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Nov 03

Evidence showing that dreams can come true for young people leaving care

“It’s quite life changing”, published evidence showing that dreams can come true for young people leaving care.

The National House Project announces the publication of its evaluation report from the University of York. The report highlights the impact of the second phase of the House Project (HP) and how it has supported care leavers, across five local authorities, to become independent and live fulfilling lives.

The evaluation report details that all the aims set out in phase two of the House Project were successfully met. The central hub was achieved in 2018 with the establishment of The National House Project (NHP) charity. All five Local Authorities and Stoke have also committed to continuing their House Projects and there was continued widespread interest with two new Local Authorities implementing the framework and a further three, which were imminent at the end of the evaluation, have since been established in Scotland. The report also described how the young people felt listened to and valued the support networks formed with other young people and staff in their House Projects, helping to restore young people’s confidence in support services offered by Local Authorities.

At the end of the evaluation period, just over half of the group had moved into their homes, with no evidence of movement, evictions, or homelessness. Young people who had moved into their HP properties described a sense of excitement about a “new start” and having “my actual own space”.  Also, many of the first Stoke HP cohort continued to live in houses that had become their homes some 3 to 4 years on from moving in. The rest have successfully moved to a new house in line with the plans for their future, suggesting long term stability of the project’s approach.

Not only have Local House Project’s provided a stable home for their young people, but the report praises the project on the successful implementation of key components, such as the AQA accredited House Project Programme (HPP) and the Care Leavers National Movement (CLNM). The HPP provides young people with a way to learn and develop the skills they will need when transitioning into independent living. The CLNM and local meetings also enabled a strong co-production approach, providing young people with opportunities to work together and contribute to the development and promotion of the whole project.

The report also included young people’s views which suggested that forming a close-knit HP community offered them a sense of collective identity, “It’s really good, there’s a strong community and…just nice to be in a group of people in the exact same boat as you.” It also offered access to an immediate support network to reduce the risk of isolation and loneliness that can accompany care leavers as they move from care to independent adulthood, “…we’ve done it together and then you can be like friends for life.”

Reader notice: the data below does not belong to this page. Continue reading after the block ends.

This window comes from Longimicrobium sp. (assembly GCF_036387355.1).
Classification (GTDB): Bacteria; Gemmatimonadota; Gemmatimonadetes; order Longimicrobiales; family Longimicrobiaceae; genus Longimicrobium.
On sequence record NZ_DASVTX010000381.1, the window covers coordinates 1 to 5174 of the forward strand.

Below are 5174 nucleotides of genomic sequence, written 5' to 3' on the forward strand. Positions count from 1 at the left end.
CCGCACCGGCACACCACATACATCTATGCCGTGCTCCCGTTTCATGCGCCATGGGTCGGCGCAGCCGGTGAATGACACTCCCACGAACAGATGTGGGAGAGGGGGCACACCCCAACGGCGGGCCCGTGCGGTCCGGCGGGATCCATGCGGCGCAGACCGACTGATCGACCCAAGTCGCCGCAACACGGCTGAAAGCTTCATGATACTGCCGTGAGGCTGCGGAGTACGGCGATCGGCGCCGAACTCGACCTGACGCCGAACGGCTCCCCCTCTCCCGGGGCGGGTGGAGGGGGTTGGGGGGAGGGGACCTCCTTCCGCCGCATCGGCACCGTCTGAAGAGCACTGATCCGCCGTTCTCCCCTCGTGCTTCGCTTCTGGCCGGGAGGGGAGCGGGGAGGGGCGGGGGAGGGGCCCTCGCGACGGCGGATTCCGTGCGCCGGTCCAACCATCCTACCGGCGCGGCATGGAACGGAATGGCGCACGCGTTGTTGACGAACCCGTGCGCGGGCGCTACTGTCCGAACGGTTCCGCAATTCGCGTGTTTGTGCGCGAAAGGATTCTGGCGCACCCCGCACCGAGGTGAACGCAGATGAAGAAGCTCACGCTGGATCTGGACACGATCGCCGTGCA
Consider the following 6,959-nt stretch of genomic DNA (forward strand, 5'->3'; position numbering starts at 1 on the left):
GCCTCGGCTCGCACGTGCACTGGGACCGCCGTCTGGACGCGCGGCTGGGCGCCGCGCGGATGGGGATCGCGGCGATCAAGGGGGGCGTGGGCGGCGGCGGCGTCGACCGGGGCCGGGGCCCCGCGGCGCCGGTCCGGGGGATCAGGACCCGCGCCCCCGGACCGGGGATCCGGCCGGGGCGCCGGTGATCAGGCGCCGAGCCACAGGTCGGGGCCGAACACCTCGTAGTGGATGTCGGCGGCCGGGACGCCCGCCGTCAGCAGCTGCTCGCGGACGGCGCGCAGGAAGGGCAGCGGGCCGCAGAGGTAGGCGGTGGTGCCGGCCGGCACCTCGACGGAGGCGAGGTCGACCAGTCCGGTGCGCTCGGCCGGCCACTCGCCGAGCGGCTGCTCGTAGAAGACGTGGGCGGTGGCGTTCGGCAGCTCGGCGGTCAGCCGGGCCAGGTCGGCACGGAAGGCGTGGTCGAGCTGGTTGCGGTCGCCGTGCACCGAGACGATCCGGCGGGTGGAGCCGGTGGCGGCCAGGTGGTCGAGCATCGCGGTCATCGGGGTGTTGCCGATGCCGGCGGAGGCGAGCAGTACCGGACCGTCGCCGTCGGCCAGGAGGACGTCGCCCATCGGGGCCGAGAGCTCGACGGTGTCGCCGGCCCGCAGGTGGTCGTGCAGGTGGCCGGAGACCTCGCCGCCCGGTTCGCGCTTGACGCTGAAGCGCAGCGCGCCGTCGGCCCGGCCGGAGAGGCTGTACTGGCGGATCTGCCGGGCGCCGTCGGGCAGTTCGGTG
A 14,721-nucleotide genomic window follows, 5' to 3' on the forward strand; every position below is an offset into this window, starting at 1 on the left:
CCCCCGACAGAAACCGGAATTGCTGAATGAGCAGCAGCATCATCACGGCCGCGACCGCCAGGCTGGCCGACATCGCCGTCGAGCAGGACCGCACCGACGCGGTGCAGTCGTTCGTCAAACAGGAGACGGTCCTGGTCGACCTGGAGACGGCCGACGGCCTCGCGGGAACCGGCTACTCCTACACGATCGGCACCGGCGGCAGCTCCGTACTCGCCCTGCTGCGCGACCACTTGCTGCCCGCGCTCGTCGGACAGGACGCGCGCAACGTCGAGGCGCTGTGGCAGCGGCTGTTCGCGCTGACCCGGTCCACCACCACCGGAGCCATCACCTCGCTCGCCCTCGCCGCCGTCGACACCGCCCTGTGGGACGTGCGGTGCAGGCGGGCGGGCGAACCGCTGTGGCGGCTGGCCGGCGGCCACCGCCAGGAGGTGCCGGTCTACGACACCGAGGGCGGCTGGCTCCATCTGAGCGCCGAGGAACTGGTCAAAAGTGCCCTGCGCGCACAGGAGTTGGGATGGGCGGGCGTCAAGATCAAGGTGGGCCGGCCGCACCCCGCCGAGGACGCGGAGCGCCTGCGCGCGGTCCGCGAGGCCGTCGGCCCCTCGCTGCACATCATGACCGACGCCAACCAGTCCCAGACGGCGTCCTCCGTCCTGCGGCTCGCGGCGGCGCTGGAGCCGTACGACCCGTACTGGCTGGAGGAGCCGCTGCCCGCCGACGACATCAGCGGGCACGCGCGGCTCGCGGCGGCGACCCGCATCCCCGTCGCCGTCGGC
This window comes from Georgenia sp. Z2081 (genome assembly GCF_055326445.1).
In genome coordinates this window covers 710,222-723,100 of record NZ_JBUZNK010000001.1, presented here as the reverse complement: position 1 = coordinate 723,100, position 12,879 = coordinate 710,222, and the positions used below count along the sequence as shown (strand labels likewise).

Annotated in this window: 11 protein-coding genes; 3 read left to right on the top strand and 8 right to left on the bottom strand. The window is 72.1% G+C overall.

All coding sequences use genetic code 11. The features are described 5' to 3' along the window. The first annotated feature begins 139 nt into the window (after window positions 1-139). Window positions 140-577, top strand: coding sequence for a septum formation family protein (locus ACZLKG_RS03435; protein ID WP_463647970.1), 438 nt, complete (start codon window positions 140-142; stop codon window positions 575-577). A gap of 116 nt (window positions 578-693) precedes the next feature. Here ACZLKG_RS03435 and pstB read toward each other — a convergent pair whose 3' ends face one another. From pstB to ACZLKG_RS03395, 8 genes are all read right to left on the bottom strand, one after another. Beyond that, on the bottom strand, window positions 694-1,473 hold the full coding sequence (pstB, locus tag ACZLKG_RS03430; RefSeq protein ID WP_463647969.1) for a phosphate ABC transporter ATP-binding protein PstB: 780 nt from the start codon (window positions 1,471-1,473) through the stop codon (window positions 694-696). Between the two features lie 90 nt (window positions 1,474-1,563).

The young people described their experience as; “The House Project is like a safety net for [us] care leavers… the [House Project] gives you the support and the guidance to flourish… [HP’s] quite life changing… I’ve managed to build relationships with so many different people that I didn’t have before.”

David Brookes, Chair of Trustees at the National House Project said “The Report provides the evidence that the House Project approach is working and is of great benefit to young people leaving care. They are at the heart of our approach and it is great to see so many young people’s voices being represented. It is heartening to hear the project being described as “life changing” and “like a dream”.

The feedback from the young people who took part in the interviews and focus groups emphasised the significant impact the House Project has had on their lives and is a proven way for them to find stability as well as supporting them to explore Education Employment or Training (EET) options. The heart of the project lies in ensuring access to a support system where they can make meaningful connections which they are able to rely on in times of difficulty and to share positive experiences with. To know this is being achieved is amazing’’.

Mark Warr CEO of the National House Project said ‘’This report signifies a vital milestone with the project which is now being increasingly seen as an example of best practice. It is with great pleasure that we can showcase evidence that the framework is beneficial to a Local Authority and to their young people. We can already see it is gaining momentum and widespread interest nationally. The key findings and recommendations from the report, we will now take forward in our expansion and developments.”

The ethos of the whole project is that the young people are central to ensuring its success and have been involved in every step of the project, including the evaluation. Therefore, the University of York and the National House Project will be providing a virtual feedback session and subsequent breakout sessions with all the young people enrolled on the House Project. They will discuss the findings and provide a space for the young people to share their thoughts and encompass them in the future developments of the National House Project.

To read the full evaluation report please visit: Childrens Social Care Innovation Programme Insights and Evaluation

“I don’t want this to close and I don’t want it to disappear…”, to help the National House Project to continue supporting care leavers nationally, please visit their support pages and pledge your support in a number of ways.

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